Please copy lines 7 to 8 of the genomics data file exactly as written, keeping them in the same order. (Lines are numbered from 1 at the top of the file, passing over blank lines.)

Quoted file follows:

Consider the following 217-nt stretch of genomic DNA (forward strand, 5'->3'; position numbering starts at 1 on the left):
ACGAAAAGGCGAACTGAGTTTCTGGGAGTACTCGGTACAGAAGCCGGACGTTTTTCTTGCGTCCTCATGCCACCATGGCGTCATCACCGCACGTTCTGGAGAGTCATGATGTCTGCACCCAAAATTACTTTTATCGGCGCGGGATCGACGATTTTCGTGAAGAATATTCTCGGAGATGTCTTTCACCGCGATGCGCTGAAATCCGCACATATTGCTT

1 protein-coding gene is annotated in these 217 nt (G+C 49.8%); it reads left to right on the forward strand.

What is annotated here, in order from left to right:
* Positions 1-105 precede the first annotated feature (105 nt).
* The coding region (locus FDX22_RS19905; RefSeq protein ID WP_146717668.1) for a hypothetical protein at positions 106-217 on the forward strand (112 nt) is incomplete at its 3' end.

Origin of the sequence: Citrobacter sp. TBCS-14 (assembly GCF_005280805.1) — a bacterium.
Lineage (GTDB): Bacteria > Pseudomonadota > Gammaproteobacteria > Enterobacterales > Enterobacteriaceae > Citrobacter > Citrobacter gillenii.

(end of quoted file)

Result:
Origin of the sequence: Citrobacter sp. TBCS-14 (assembly GCF_005280805.1) — a bacterium.
Lineage (GTDB): Bacteria > Pseudomonadota > Gammaproteobacteria > Enterobacterales > Enterobacteriaceae > Citrobacter > Citrobacter gillenii.